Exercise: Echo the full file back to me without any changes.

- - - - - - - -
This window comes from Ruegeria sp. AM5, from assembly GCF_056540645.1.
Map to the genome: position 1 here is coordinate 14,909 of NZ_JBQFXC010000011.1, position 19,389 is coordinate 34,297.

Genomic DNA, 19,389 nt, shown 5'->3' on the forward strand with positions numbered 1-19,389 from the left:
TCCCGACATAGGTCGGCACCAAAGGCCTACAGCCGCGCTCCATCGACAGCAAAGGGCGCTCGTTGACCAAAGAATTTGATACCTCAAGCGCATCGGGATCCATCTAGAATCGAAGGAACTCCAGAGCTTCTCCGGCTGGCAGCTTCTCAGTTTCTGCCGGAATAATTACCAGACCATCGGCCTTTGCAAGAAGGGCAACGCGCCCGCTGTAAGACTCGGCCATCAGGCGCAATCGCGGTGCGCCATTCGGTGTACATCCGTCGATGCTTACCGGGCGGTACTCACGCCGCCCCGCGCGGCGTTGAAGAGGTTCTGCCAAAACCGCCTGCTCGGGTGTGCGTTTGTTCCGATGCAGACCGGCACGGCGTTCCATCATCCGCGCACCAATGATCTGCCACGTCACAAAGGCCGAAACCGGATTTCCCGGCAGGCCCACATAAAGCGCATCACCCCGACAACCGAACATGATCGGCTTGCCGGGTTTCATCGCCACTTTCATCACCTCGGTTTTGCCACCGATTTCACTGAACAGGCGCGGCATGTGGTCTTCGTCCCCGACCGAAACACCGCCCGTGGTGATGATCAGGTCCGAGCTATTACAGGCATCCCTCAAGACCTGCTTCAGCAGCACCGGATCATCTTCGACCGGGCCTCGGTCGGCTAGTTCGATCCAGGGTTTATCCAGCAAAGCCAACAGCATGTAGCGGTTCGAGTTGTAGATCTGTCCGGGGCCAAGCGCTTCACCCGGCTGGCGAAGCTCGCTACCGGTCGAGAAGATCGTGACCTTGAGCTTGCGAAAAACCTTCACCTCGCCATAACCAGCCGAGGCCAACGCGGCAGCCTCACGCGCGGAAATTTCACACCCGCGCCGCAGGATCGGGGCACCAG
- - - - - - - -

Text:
This window comes from Ruegeria sp. AM5, from assembly GCF_056540645.1.
Map to the genome: position 1 here is coordinate 14,909 of NZ_JBQFXC010000011.1, position 19,389 is coordinate 34,297.

Genomic DNA, 19,389 nt, shown 5'->3' on the forward strand with positions numbered 1-19,389 from the left:
TCCCGACATAGGTCGGCACCAAAGGCCTACAGCCGCGCTCCATCGACAGCAAAGGGCGCTCGTTGACCAAAGAATTTGATACCTCAAGCGCATCGGGATCCATCTAGAATCGAAGGAACTCCAGAGCTTCTCCGGCTGGCAGCTTCTCAGTTTCTGCCGGAATAATTACCAGACCATCGGCCTTTGCAAGAAGGGCAACGCGCCCGCTGTAAGACTCGGCCATCAGGCGCAATCGCGGTGCGCCATTCGGTGTACATCCGTCGATGCTTACCGGGCGGTACTCACGCCGCCCCGCGCGGCGTTGAAGAGGTTCTGCCAAAACCGCCTGCTCGGGTGTGCGTTTGTTCCGATGCAGACCGGCACGGCGTTCCATCATCCGCGCACCAATGATCTGCCACGTCACAAAGGCCGAAACCGGATTTCCCGGCAGGCCCACATAAAGCGCATCACCCCGACAACCGAACATGATCGGCTTGCCGGGTTTCATCGCCACTTTCATCACCTCGGTTTTGCCACCGATTTCACTGAACAGGCGCGGCATGTGGTCTTCGTCCCCGACCGAAACACCGCCCGTGGTGATGATCAGGTCCGAGCTATTACAGGCATCCCTCAAGACCTGCTTCAGCAGCACCGGATCATCTTCGACCGGGCCTCGGTCGGCTAGTTCGATCCAGGGTTTATCCAGCAAAGCCAACAGCATGTAGCGGTTCGAGTTGTAGATCTGTCCGGGGCCAAGCGCTTCACCCGGCTGGCGAAGCTCGCTACCGGTCGAGAAGATCGTGACCTTGAGCTTGCGAAAAACCTTCACCTCGCCATAACCAGCCGAGGCCAACGCGGCAGCCTCACGCGCGGAAATTTCACACCCGCGCCGCAGGATCGGGGCACCAG